I always believed I had a long lost twin. This belief stayed with me for many years. I wondered whether we were identical, or not. Was she somehow braver than me? Was she more confident? Or was it the other way around? Would I become fiercely protective of her? Eventually, after a series of synchronicities led me to explore my astrological chart, I learned my rising sign is Gemini (the twins). I still feel like there is something, or someone, missing from my life. The dreamworld seems much more vibrant, more authentic, than my day-to-day existence. I look forward to the witching hour when all the world is quiet and I can sink into the real world as I sleep.
And as we walked through the land of our dreams, we saw them happen, all at once, swirling in a distance among the trees and leaving chaotic prints on the fresh snow. All our visions becoming reality, all hopes coming true, and I wondered for a moment why they were dancing in circles like in a wild mockery, but then you just said go. So we kept going, one step after another, and the dreams were beckoning us in the shadow of the forest, everything we had ever wanted within our reach. I got angry, I started to talk, and I thought you’d hate every word I say; but you just smiled. And we kept going. The only sound heard was the crunching of snow under our feet.And as we walked through the land of our dreams, we saw them happen, all at once, swirling in a distance among the trees and leaving chaotic prints on the fresh snow. All our visions becoming reality, all hopes coming true, and I wondered for a moment why they were dancing in circles like in a wild mockery, but then you just said go. So we kept going, one step after another, and the dreams were beckoning us in the shadow of the forest, everything we had ever wanted within our reach. I got angry, I started to talk, and I thought you’d hate every word I say; but you just smiled. And we kept going. The only sound heard was the crunching of snow under our feet.
The Living Library; a flesh lexicon of thoughts and ideas, dreams and wishes, hopes and fears. Monsters divorced from the safety, the comfort, of the dusty depths beneath a child's bed. Dragons slain now revived in gruesome parody. The old made anew, the forgotten remembered. Books are not just fragile conjurings of paper and glue, they are historians.
She wandered the hills on shore, barefooted and hands trembling from the cold of icy rain. Her lips were chapped and her mouth held the taste of overwhelming iron. Blood.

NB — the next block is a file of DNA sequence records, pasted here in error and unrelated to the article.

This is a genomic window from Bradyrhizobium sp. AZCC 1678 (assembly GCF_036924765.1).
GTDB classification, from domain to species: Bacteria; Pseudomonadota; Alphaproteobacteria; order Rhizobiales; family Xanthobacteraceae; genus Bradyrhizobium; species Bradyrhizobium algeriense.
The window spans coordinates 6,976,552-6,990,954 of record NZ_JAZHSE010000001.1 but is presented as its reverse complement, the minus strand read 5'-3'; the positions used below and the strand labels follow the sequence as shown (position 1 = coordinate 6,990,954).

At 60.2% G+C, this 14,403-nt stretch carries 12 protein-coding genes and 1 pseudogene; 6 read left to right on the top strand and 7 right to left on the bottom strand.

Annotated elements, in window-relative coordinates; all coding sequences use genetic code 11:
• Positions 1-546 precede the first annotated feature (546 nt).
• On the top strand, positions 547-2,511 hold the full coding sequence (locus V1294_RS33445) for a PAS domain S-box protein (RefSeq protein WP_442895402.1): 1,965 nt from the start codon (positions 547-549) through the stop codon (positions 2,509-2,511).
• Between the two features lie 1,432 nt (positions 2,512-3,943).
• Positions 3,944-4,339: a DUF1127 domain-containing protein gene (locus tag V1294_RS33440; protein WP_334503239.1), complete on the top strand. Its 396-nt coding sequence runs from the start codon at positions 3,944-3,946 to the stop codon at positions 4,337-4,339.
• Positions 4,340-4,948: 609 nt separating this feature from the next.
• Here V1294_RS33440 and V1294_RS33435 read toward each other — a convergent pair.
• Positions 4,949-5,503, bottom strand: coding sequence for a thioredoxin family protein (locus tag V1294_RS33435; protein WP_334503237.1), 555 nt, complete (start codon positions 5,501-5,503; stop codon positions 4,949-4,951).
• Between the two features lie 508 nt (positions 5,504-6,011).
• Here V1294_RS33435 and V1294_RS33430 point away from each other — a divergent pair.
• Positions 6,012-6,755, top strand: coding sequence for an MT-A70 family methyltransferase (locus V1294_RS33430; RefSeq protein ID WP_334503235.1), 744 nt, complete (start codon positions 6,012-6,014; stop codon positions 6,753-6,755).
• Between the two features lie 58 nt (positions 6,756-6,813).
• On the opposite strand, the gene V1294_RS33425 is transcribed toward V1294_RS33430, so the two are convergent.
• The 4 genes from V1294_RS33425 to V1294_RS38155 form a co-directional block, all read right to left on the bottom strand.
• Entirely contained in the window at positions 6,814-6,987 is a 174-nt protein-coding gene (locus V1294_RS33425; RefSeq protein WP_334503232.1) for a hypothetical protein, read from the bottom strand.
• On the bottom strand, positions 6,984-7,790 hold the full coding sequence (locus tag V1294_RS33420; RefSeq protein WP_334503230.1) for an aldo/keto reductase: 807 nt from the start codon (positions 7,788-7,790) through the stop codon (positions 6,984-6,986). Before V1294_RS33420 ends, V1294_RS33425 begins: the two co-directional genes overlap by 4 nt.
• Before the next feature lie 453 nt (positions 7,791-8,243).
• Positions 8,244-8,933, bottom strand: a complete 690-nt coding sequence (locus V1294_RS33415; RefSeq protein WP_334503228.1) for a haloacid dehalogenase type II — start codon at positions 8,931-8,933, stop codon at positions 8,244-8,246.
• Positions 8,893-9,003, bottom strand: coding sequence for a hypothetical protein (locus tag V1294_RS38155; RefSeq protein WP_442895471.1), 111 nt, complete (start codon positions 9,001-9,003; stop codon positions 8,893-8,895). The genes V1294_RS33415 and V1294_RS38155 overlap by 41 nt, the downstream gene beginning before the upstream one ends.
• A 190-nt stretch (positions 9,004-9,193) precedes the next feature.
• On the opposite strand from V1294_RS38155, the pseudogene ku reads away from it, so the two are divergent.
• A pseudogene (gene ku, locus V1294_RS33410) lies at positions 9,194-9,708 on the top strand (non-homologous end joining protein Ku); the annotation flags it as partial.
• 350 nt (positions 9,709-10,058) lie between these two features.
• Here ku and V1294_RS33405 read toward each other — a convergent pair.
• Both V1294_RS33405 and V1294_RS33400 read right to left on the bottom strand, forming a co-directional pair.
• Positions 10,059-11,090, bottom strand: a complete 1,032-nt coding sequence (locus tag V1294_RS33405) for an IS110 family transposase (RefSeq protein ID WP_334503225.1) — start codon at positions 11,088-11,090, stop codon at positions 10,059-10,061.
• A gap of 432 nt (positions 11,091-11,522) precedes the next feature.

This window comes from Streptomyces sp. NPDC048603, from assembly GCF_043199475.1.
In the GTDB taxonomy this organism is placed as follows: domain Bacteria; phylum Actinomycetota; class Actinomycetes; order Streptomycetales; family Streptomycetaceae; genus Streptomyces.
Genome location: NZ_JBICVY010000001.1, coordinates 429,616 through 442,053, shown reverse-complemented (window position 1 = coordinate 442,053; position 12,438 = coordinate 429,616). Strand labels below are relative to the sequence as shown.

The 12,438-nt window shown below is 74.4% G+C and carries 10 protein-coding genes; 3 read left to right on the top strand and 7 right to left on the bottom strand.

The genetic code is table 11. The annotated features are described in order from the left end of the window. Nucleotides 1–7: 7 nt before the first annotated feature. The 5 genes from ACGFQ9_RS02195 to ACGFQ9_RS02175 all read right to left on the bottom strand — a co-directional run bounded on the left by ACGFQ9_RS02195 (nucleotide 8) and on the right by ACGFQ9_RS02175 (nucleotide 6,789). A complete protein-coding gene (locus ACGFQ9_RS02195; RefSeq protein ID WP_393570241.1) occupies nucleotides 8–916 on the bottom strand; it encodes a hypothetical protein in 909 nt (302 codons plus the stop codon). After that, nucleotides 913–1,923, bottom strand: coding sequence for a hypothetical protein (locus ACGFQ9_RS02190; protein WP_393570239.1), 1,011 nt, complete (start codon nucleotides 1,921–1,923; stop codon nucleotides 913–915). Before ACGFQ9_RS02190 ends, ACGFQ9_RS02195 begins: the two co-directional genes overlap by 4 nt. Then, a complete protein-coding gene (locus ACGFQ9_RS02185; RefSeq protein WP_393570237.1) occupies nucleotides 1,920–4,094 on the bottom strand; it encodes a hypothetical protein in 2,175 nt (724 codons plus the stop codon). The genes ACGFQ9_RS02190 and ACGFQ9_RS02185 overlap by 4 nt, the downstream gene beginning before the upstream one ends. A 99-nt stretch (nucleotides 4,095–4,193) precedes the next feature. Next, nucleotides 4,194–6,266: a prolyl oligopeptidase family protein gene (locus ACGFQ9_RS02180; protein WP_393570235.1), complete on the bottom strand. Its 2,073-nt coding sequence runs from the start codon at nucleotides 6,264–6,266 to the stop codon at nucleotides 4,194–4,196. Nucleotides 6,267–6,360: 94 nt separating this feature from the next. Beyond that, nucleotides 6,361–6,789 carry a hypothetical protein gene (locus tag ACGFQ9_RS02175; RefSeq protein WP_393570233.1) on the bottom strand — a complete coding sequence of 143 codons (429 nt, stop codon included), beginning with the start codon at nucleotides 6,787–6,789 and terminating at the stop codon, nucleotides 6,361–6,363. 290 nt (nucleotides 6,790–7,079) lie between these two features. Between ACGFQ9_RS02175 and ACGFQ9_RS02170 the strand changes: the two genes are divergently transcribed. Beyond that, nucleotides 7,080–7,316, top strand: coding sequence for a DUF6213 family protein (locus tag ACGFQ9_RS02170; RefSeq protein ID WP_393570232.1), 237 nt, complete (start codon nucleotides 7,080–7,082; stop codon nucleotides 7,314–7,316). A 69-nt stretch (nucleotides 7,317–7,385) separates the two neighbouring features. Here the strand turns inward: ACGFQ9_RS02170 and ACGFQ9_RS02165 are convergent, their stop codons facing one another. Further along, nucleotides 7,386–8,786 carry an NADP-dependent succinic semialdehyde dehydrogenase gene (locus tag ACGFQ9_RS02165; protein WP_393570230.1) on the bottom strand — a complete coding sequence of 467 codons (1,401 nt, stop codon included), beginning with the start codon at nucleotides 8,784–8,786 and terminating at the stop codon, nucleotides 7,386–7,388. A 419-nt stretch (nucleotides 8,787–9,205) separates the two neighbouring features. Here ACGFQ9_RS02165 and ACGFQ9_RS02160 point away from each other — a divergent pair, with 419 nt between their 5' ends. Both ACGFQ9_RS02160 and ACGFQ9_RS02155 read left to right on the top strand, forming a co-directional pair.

Reaching her fingers to her lips she felt the warm blood trickle onto her hand, yet when she felt in her mouth with her tongue, there was no wound. There was a quivering sensation streaming through her arms; the only thing she understood and knew to pinpoint who she was, except from her name. Magical. Some sort of magic was going through her, and for each step she took she understood more of it, and even though she eventually understood the danger of feeling it quiver through her blood, she still had no memory of how she ended up here, or who she used to know. Where did she come from? Where did she belong? Only a round, thin silver plate the size of her thumb nail hanging from a chain around her neck, told her something of who she was as a person. Parna. She tasted the name on her lips until it felt like her own. Her voice sounded foreign, hollow and far away.
If you step into her forest with a quiet mind and an inner sense of wonder, the Lady of Hemlock may take a liking to you.🌲 But you'll never know if she's near or not, for her step is light and swift, and no shadow passes under her feet. Instead, the shadows of Hemlocks rest around her shoulders like a fine indigo cloak that blends her into her surroundings.
She has long ago taught the forest her ways. From her silence to her cunningness, the animals and trees listen and watch as she passes by at dusk. She collects fallen hemlock cones to thread through her hair and mushrooms for her nightly feast. A timid deer follows behind Lady Hemlock and the creature's frantic movements warn the Lady when humans are approaching too closely.
After the moon soars high in the veil of night, she returns to the sanctuary that she has created of the forest floor: a small hill that rose up, like yeast, from her hands, notably with three hemlocks that sprout from the grassy mound and envelop her into their thick shadows. Her hair is slightly damp to the touch but soft like sage leaves after spring rain, and her eyes are fierce and strong as they have long ago adjusted to the dark. They can cut through tangled foliage of night with clarity that has developed from her particular intuition that reveals the truths of the forest and its many mysteries